In the past weeks, the US was hit by record hurricanes and massive flooding. However, after dropping because of the catastrophic damage, US markets then shrugged these off and went on to make milestone highs last week. Likewise in the Philippines, we had widespread flooding in Metro Manila which prompted the BSP to suspend clearing and the PSE to suspend trading. In spite of these, the Philippine market still made new all-time highs after trading resumed.
Many were alarmed by the drop of the peso against the US dollar this year, but many may not have noticed the sharp depreciation of the peso against the euro. Year-to-date, the peso has depreciated by 17 percent against the euro. The main reason why the peso has weakened substantially against the euro this year is because of the extraordinary strength of euro. The euro is one of the best performing currencies this year.
During a forum last week conducted by the Economic Journalists Association of the Philippines, BSP Gov. Nestor Espenilla Jr. explained to reporters that a moderately weaker peso is part of the economic rebalancing process aimed to gradually shift the economy towards an investment and export-led growth. “The economy is growing, but consumption is a major part of the driver so there is a need to rebalance it so we are actually driving it to an investment- and export-led growth.
Muck Rack makes it simple to find people, tweets, or articles that mention any name, keyword, company, hashtag etc. We've compiled this guide to help you make the most of your search.
Selecting a term
Start searching tweets, articles from media outlets, articles mentioned in tweets, journalists'
names, titles and bios with some suggested searches:
Companies or Topics (e.g. iPhone, Microsoft)
Phrases (e.g. "cloud computing") — use quotes to keep the terms together
Twitter handles (e.g. @username) — returns those who have mentioned or replied to
Names (e.g. "David Pogue")
Hashtags (e.g. #sxsw, #london2012)
Bio details (e.g. vegan, Olympics, father)
Muck Rack's Advanced Search allows for many boolean operators.
Find results that mention multiple specified terms, use AND or
+. For example, ensure each result contains both Elon Musk and Mark Zuckerberg by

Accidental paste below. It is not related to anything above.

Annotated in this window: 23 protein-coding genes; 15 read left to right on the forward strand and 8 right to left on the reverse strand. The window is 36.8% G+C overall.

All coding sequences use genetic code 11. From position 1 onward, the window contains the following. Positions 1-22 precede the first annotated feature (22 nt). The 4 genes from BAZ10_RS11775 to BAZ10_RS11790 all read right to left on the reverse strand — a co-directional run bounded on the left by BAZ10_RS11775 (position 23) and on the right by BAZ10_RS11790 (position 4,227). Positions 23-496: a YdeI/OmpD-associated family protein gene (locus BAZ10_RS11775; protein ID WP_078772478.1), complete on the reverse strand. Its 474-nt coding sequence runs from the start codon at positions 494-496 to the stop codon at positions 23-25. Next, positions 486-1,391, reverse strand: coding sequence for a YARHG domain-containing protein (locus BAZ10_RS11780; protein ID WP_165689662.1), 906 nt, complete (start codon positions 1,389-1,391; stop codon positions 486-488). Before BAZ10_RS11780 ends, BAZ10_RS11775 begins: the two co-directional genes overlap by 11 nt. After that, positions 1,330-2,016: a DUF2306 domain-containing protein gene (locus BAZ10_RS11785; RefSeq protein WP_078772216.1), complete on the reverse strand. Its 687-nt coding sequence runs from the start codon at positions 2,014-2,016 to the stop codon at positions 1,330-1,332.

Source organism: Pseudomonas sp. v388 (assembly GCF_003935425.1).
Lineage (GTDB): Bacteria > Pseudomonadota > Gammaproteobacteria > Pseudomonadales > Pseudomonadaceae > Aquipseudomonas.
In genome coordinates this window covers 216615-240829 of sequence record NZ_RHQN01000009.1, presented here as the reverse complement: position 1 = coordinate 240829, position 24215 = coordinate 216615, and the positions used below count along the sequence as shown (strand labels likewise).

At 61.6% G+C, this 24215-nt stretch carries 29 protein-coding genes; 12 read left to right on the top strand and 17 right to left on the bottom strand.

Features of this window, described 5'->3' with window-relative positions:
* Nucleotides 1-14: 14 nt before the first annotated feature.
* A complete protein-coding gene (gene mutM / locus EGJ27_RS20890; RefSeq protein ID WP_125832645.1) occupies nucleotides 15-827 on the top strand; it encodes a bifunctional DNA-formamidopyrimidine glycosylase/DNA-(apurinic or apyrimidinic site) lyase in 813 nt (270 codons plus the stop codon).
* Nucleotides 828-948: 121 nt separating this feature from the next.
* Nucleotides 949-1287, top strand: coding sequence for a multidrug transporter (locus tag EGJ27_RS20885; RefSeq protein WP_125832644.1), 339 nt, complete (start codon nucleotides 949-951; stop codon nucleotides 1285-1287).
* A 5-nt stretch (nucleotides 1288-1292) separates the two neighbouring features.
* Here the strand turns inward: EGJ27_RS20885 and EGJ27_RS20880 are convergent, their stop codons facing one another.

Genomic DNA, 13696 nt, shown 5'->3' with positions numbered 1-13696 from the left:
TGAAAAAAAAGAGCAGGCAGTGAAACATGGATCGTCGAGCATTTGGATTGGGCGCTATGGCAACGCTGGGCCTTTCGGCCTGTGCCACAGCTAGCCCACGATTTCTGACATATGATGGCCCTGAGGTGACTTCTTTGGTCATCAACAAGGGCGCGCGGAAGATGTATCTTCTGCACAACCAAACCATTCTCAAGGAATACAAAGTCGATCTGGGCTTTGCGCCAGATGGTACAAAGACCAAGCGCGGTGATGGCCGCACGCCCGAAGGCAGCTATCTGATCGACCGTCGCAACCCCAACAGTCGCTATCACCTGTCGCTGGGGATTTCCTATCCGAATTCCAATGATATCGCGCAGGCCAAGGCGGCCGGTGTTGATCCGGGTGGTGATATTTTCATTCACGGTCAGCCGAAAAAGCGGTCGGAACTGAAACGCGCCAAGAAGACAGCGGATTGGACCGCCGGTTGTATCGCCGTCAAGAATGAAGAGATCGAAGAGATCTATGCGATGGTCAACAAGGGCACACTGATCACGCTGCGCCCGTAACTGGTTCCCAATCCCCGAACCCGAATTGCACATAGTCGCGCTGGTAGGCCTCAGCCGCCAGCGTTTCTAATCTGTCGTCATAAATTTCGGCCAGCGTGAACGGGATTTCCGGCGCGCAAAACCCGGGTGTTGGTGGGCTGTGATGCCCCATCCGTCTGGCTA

searching Obama AND Romney or Obama + Romney.
Use the operators OR or , to broaden your search when you'd like either of
multiple terms to appear in results. (This is the default behavior of our search when no operators
are used.) For example, search for democrat OR republican to find results that refer to
Democrats and/or Republicans.
Use NOT or - to subtract results from your search. For
example, searching Disney will yield results about the Walt Disney Company as well as Walt Disney
World Resort. To exclude mentions of Disney World, search for Disney -World or Disney
When using one of these operators with a phrase, enclose it in quotation marks. For example, you can
find results about smartphones excluding Apple's iPhone 4S by searching smartphone -"iPhone
Exact case matching or punctuation
If you're searching for a brand name or keyword that relies on specific punctuation marks or capitalization, you can
find results that match your exact query by adding matchcase: before the keyword you're searching for, like matchcase:E*TRADE .
Use parentheses to separate multiple
boolean phrases. For example, to find journalists talking about having fun in Disney World or
Disneyland, search for ("disney world" OR disneyland) AND fun.
An asterisk can be used to search for any variation of a root word truncated by the asterisk. For example, searching for admin* will return results for administrator, administration, administer, administered, etc.
A near operator is an AND operator where you can control the distance between the words. You can vary the distance the near operation uses by adding a forward slash and number (between 0-99) such as strawberries NEAR/10 "whipped cream", which means the strawberries must exist within 10 words of "whipped cream".